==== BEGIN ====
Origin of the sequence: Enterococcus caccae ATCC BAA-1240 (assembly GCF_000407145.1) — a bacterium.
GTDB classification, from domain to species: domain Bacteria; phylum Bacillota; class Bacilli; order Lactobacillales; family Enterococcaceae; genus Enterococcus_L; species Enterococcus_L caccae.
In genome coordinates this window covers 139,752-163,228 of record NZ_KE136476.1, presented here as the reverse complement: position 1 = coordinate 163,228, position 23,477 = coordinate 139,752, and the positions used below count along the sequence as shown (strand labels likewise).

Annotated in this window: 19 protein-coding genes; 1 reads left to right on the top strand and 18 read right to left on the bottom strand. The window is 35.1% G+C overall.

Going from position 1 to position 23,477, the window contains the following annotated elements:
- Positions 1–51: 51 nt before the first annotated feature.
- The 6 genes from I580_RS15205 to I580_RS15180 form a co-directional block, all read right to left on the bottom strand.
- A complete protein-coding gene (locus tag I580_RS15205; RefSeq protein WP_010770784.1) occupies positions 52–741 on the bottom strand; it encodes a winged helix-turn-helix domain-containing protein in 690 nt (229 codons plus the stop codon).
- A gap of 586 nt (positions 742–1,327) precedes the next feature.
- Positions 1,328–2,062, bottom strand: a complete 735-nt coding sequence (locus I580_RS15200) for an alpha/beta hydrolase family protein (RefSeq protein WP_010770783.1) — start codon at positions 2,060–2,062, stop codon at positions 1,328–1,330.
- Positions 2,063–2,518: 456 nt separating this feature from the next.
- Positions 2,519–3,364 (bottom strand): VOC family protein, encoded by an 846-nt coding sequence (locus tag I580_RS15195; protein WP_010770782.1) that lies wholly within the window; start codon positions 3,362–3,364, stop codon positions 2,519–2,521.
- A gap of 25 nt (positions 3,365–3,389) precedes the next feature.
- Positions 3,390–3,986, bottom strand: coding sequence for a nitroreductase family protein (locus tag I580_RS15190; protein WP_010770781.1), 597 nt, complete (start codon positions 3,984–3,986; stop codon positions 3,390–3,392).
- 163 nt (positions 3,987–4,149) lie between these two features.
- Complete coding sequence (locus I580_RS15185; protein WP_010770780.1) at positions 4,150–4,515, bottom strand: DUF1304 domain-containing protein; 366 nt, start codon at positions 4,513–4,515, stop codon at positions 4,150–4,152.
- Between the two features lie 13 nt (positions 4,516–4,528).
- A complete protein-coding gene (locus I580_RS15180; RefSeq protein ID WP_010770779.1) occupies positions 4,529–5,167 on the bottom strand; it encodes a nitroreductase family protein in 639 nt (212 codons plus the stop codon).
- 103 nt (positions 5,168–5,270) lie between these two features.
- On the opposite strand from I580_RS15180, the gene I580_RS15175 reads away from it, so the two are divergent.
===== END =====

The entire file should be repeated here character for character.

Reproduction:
Origin of the sequence: Enterococcus caccae ATCC BAA-1240 (assembly GCF_000407145.1) — a bacterium.
GTDB classification, from domain to species: domain Bacteria; phylum Bacillota; class Bacilli; order Lactobacillales; family Enterococcaceae; genus Enterococcus_L; species Enterococcus_L caccae.
In genome coordinates this window covers 139,752-163,228 of record NZ_KE136476.1, presented here as the reverse complement: position 1 = coordinate 163,228, position 23,477 = coordinate 139,752, and the positions used below count along the sequence as shown (strand labels likewise).

Annotated in this window: 19 protein-coding genes; 1 reads left to right on the top strand and 18 read right to left on the bottom strand. The window is 35.1% G+C overall.

Going from position 1 to position 23,477, the window contains the following annotated elements:
- Positions 1–51: 51 nt before the first annotated feature.
- The 6 genes from I580_RS15205 to I580_RS15180 form a co-directional block, all read right to left on the bottom strand.
- A complete protein-coding gene (locus tag I580_RS15205; RefSeq protein WP_010770784.1) occupies positions 52–741 on the bottom strand; it encodes a winged helix-turn-helix domain-containing protein in 690 nt (229 codons plus the stop codon).
- A gap of 586 nt (positions 742–1,327) precedes the next feature.
- Positions 1,328–2,062, bottom strand: a complete 735-nt coding sequence (locus I580_RS15200) for an alpha/beta hydrolase family protein (RefSeq protein WP_010770783.1) — start codon at positions 2,060–2,062, stop codon at positions 1,328–1,330.
- Positions 2,063–2,518: 456 nt separating this feature from the next.
- Positions 2,519–3,364 (bottom strand): VOC family protein, encoded by an 846-nt coding sequence (locus tag I580_RS15195; protein WP_010770782.1) that lies wholly within the window; start codon positions 3,362–3,364, stop codon positions 2,519–2,521.
- A gap of 25 nt (positions 3,365–3,389) precedes the next feature.
- Positions 3,390–3,986, bottom strand: coding sequence for a nitroreductase family protein (locus tag I580_RS15190; protein WP_010770781.1), 597 nt, complete (start codon positions 3,984–3,986; stop codon positions 3,390–3,392).
- 163 nt (positions 3,987–4,149) lie between these two features.
- Complete coding sequence (locus I580_RS15185; protein WP_010770780.1) at positions 4,150–4,515, bottom strand: DUF1304 domain-containing protein; 366 nt, start codon at positions 4,513–4,515, stop codon at positions 4,150–4,152.
- Between the two features lie 13 nt (positions 4,516–4,528).
- A complete protein-coding gene (locus I580_RS15180; RefSeq protein ID WP_010770779.1) occupies positions 4,529–5,167 on the bottom strand; it encodes a nitroreductase family protein in 639 nt (212 codons plus the stop codon).
- 103 nt (positions 5,168–5,270) lie between these two features.
- On the opposite strand from I580_RS15180, the gene I580_RS15175 reads away from it, so the two are divergent.